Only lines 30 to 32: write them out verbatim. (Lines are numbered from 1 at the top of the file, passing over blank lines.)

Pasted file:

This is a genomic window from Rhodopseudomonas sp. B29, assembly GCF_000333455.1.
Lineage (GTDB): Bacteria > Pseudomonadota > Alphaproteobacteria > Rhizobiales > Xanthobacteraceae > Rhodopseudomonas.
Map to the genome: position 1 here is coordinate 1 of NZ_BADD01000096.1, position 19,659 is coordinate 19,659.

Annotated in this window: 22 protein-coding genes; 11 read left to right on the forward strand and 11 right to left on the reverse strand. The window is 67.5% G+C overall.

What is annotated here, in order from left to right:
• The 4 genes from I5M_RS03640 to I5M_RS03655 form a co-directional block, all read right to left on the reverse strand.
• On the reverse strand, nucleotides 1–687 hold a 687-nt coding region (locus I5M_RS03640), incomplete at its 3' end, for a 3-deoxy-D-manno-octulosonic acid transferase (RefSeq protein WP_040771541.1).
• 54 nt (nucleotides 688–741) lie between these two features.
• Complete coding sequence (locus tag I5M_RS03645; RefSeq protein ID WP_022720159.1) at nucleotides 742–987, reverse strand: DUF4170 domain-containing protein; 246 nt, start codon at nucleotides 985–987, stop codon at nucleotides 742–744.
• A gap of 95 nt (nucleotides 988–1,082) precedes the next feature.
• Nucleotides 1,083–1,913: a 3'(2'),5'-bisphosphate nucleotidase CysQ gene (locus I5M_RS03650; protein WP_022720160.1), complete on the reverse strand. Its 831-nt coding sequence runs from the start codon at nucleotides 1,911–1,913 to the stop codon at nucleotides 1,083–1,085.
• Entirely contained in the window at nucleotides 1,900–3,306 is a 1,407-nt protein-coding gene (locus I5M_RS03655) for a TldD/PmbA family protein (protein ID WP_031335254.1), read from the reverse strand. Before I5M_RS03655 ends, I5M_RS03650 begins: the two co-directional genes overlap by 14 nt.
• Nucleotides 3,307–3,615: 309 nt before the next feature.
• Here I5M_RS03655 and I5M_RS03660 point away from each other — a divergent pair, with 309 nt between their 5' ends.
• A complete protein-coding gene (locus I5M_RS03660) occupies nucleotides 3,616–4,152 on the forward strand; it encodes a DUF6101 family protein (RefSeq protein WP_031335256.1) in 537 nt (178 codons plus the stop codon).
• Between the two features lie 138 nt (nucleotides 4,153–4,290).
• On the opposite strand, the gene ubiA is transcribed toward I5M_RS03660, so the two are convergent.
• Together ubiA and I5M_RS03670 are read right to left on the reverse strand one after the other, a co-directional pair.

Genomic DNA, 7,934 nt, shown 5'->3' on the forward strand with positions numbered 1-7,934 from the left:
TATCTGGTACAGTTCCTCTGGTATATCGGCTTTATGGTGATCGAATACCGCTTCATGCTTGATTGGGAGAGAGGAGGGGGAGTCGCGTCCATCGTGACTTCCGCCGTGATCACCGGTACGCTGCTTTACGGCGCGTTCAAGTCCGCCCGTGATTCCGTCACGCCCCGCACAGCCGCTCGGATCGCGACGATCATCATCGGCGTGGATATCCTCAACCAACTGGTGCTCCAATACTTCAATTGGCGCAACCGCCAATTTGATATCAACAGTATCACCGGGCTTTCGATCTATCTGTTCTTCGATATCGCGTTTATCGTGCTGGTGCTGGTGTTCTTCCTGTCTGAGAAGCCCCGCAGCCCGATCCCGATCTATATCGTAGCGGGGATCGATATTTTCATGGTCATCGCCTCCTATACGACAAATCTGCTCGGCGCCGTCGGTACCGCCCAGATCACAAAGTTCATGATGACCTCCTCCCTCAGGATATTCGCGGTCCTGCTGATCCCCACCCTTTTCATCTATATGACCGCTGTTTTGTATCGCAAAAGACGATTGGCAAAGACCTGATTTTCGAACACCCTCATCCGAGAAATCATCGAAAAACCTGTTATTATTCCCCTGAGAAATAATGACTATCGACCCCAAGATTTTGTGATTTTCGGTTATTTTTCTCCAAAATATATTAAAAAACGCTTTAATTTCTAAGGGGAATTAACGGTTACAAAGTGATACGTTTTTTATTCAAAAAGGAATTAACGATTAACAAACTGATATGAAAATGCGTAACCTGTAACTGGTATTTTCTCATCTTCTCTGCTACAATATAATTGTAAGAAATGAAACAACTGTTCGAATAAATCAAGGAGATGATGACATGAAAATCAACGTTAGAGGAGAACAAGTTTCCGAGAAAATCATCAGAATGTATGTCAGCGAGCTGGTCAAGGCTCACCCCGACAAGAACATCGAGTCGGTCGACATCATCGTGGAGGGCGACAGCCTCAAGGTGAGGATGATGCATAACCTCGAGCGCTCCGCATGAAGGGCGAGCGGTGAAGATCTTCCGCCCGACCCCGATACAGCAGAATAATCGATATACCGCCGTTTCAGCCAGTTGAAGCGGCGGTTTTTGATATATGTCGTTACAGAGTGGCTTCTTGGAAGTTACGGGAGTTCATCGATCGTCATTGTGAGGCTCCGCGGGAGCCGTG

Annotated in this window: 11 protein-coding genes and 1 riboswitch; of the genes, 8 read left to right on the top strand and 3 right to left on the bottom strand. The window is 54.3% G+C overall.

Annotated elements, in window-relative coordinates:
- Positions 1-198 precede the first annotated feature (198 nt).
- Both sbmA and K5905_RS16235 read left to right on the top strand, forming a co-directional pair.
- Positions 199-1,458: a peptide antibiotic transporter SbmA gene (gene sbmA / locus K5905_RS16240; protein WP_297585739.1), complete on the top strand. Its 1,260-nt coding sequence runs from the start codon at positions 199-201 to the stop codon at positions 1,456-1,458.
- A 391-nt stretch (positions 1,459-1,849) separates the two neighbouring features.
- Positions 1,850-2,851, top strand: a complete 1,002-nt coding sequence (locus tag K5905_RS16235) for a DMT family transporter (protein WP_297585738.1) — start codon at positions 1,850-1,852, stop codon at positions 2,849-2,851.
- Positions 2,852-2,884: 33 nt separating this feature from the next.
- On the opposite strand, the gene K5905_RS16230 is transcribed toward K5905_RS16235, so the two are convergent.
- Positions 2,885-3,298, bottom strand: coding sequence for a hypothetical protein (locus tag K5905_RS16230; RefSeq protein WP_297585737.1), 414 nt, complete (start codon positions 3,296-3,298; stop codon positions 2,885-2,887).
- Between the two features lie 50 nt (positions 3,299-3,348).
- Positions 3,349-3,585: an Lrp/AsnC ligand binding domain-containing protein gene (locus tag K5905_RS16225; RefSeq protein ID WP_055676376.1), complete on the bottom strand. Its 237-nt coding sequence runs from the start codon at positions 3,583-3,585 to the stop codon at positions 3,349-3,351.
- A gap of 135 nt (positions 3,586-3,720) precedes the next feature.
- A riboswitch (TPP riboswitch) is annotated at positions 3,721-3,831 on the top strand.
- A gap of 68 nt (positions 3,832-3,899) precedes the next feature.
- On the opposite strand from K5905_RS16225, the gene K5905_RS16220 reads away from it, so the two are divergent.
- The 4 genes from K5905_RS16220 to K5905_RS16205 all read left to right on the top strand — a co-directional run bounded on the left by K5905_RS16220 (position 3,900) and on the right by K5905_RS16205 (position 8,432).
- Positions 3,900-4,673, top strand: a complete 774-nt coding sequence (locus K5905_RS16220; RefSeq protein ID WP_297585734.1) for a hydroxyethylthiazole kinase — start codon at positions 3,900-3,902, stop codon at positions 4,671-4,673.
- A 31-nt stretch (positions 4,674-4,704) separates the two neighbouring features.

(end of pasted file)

- Positions 2,885-3,298, bottom strand: coding sequence for a hypothetical protein (locus tag K5905_RS16230; RefSeq protein WP_297585737.1), 414 nt, complete (start codon positions 3,296-3,298; stop codon positions 2,885-2,887).
- Between the two features lie 50 nt (positions 3,299-3,348).
- Positions 3,349-3,585: an Lrp/AsnC ligand binding domain-containing protein gene (locus tag K5905_RS16225; RefSeq protein ID WP_055676376.1), complete on the bottom strand. Its 237-nt coding sequence runs from the start codon at positions 3,583-3,585 to the stop codon at positions 3,349-3,351.